Got features? Our recent RA-L and ICRA 2020 work demonstrates how to learn maximally-matchable image mappings to dramatically reduce the data needed for experience-based navigation.
Check out our work on a QCQP approach to inverse kinematics for redundant manipulators. We show that this difficult, nonconvex problem often admits a provably tight convex relaxation that can be efficiently solved! Coming soon to MoveIt!
We’re delighted to be co-organizing the RSS 2020 Workshop on Power-On-and-Go Robots: ‘Out of the Box’ Systems for Real-World Applications! More details at https://www.power-on-and-go.net/
Substantial advances have been made over the past two decades in the area of mobile robot autonomy, in part due to the development of sophisticated methods to fuse data from multiple information sources. However, these gains come with the caveat that proper system initialization and calibration are essential. Starting with or quickly discovering the “right” initial conditions for the selected estimation, planning, and control algorithms is a crucial but largely overlooked problem that has not yet been fully tackled by the community—instead it is often regarded as a post-hoc ‘engineering’ issue rather than a key safety concern, for example. In a future where robots actively operate alongside people in human environments, businesses and consumers will demand that the machines work correctly the first time, every time, anywhere, with minimal external (human) intervention.
The workshop will bring together researchers from diverse backgrounds to address topics related to power-on- and-go robots: robotic systems that are able to successfully deal with new situations fluidly and to adapt immediately to new environments or to changes in their own operating parameters.
Please consider submitting an extended abstract for presentation at the virtual workshop! The deadline has been extended and is now June 21st, 2020.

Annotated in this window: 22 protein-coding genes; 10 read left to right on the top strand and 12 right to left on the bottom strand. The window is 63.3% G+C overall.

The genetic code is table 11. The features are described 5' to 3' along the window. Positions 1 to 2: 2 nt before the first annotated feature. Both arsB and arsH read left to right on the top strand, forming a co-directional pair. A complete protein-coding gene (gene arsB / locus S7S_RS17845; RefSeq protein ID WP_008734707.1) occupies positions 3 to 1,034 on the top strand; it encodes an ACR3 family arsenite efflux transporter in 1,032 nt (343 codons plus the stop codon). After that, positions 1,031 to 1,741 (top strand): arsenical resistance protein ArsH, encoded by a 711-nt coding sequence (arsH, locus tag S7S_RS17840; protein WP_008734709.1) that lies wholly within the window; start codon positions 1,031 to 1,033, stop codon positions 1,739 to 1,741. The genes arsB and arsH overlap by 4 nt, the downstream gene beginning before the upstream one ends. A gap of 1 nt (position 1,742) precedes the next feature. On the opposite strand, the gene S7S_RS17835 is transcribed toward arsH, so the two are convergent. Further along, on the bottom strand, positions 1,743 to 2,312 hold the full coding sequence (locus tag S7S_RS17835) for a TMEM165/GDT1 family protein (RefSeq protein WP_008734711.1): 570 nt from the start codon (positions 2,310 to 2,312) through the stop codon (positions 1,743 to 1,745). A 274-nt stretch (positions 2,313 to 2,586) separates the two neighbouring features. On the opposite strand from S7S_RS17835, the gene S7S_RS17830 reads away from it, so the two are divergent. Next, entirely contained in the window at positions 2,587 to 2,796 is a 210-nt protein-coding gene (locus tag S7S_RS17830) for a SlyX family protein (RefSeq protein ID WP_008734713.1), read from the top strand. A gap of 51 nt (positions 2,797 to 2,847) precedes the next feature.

We’re excited to announce the release of our University of Toronto Canadian Planetary Emulation Terrain Energy-Aware Rover Navigation Dataset. The dataset was gathered by a small, four-wheeled rover at a planetary analog test facility in Canada. The rover was equipped with a suite of sensors designed to enable the study of energy-aware navigation and path planning algorithms. Our International Journal of Robotics Research data paper is available here.
The dataset includes more than 14,000 colour omnidirectional stereo panoramas captured from a synchronized 10-camera cluster and 16,000 high-resolution monocular terrain images. IMU, pyranometer (solar irradiance), drive power consumption, wheel encoder, and GPS measurements are also included. All data are presented in human-readable text files and as standard-format images; additional Robot Operating System (ROS) parsing tools and several georeferenced aerial maps of the test environment are also included. The full dataset is accessible from:
Congratulations to Dr. Valentin Peretroukhin for successfully defending his PhD on March 6! His dissertation, “Learned Improvements to the Visual Egomotion Pipeline” described ways to augment classical visual egomotion techniques with learned models. We wish him the best as he moves to Boston to postdoc at MIT!